Saudi Arabia FM: Khashoggi murder investigations will continue until all questions are answered

Saudi Foreign Minister Adel Al-Jubeir speaks during a news conference in the Saudi capital Riyadh on November 15, 2018. (AFP)
Updated 15 November 2018

Saudi Arabia FM: Khashoggi murder investigations will continue until all questions are answered

  • Saudi Arabia is committed to holding those involved in the murder accountable through the judiciary
  • Al-Jubeir insisted that Crown Prince Mohammed bin Salman had nothing to do with Khashoggi’s death

RIYADH: Saudi Arabia’s public prosecutor is still seeking answers to a number of questions in the investigation into Jamal Khashoggi's death, Foreign Minister Adel Al-Jubeir said on Thursday.

The Kingdom is committed to holding those involved in the murder accountable through the judiciary, and investigations into journalist’s killing will continue until all questions are answered, Al-Jubeir said.

Al-Jubeir added that the defendants and the victim in the Khashoggi case are Saudis and that the incident took place on Saudi land. He continued by saying that there has been an attempt to politicize Khashoggi’s case, and that this is regrettable.

Al-Jubeir insisted that Crown Prince Mohammed bin Salman had nothing to do with Khashoggi’s death.

“The Qatari media have launched an organized campaign against Saudi Arabia and are exploiting Khashoggi’s case,” Al-Jubeir added.

He said there is a difference between imposing penalties on those accused and holding Saudi Arabia responsible for Khashoggi’s death.

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Bahrain said Thursday that it rejects the politicization or internationalization of the Khashoggi case. 

The Secretariat General of the Arab League praised the seriousness of the steps taken by Saudi Arabia in the Khashoggi case, and said that the measures show the Kingdom's interest in identifying those involved in the crime. 

Hours after the public prosecurtor's statment, the US placed punishing economic sanctions on 17 Saudis allegedly involved in Khashoggi's murder.

"The Saudi officials we are sanctioning were involved in the abhorrent killing of Jamal Khashoggi," Treasury Secretary Steven Mnuchin said. "These individuals who targeted and brutally killed a journalist who resided and worked in the United States must face consequences for their actions."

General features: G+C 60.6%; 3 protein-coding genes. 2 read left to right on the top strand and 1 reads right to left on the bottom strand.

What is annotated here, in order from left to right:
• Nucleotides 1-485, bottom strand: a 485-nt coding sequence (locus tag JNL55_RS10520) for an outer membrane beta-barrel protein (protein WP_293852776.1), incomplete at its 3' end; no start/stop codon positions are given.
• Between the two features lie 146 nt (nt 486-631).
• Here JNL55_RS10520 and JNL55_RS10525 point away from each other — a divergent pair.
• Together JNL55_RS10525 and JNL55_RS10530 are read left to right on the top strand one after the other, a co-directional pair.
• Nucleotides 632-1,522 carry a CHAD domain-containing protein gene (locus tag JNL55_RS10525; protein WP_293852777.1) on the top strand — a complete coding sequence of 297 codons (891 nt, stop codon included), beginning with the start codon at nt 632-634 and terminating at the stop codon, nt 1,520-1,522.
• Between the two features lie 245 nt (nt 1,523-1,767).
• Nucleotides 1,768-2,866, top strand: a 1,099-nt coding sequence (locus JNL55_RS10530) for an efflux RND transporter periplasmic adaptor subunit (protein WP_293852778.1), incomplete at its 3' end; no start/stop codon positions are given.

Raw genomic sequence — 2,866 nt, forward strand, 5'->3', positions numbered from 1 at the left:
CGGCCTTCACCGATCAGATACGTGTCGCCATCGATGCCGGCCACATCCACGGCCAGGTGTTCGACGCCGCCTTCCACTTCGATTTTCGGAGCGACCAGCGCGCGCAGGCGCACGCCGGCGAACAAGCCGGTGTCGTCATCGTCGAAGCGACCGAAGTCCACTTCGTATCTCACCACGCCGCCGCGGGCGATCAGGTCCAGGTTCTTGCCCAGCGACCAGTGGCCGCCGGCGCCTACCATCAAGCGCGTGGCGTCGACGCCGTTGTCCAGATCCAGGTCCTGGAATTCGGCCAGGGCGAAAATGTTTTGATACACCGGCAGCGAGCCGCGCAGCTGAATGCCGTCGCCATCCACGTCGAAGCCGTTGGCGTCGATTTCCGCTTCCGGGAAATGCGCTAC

The Secretary-General of the Gulf Cooperation Council Dr. Abdullatif bin Rashid Al-Zayani said the details of the investigation released Thursday “confirm the Kingdom’s commitment to complete the necessary procedures in order to continue the investigation away from the politicization sought by some malicious parties.”  

Meanwhile, France's foreign ministry said Thursday that the investigation by Saudi Arabia's public prosecutor into the murder of journalist Jamal Khashoggi is a “step in the right direction.”

Egypt also praised Saudi measures taken with regards to the Khashoggi case and called on countries to avoid politicizing it.


Worshippers flock to reopened Prophet’s Mosque for Friday prayers

Updated 44 min 49 sec ago

Worshippers flock to reopened Prophet’s Mosque for Friday prayers

MADINAH: Hundreds of thousands of worshippers attended the first Friday prayers to be held at the Prophet’s Mosque in Madinah since the gatherings were suspended to stop the spread of the coronavirus disease (COVID-19) outbreak.

The green light for the resumption of the prayer meetings came as part of a plan to gradually reopen the Kingdom’s mosques while ensuring worshippers and visitors adhered to preventive measures.

A ban on access to the Rawdah remained in place and only groups of worshippers numbering up to a maximum of 40 percent of the mosque’s capacity were being allowed entry.

Precautionary measures also included the allocation of specific doors for the entry of worshippers, the installation of thermal cameras, removal of all carpets so that prayers could be performed on the marble, sanitization of the mosque’s floors and courtyards, periodic opening of domes and canopies to ventilate the mosque, and the removal of Zamzam water containers.

The Prophet’s Mosque in Madinah will be closed after evening prayers and reopened one hour before dawn prayers. Parking lots will operate at 50 percent capacity and a media awareness campaign has been launched to highlight safety procedures at the holy site.

Medical teams have also been stationed at the main entrances to the mosque in cooperation with the Ministry of Health.

Elsewhere in the Kingdom, worshippers also flocked to perform Friday prayers at mosques amid strict health measures.

On May 31, Saudi authorities reopened all mosques for prayers, except in Makkah, as part of the Kingdom’s plan for a gradual return to normal life.

Last week the minister of Islamic affairs, dawah and guidance said that the country’s mosques were ready to welcome back worshippers, following his field trips to check that necessary preparations had been made.

All worshippers must still maintain a distance of 2 meters between rows, wear masks to enter a mosque, and Friday sermons and prayers have been limited to a maximum of 15 minutes.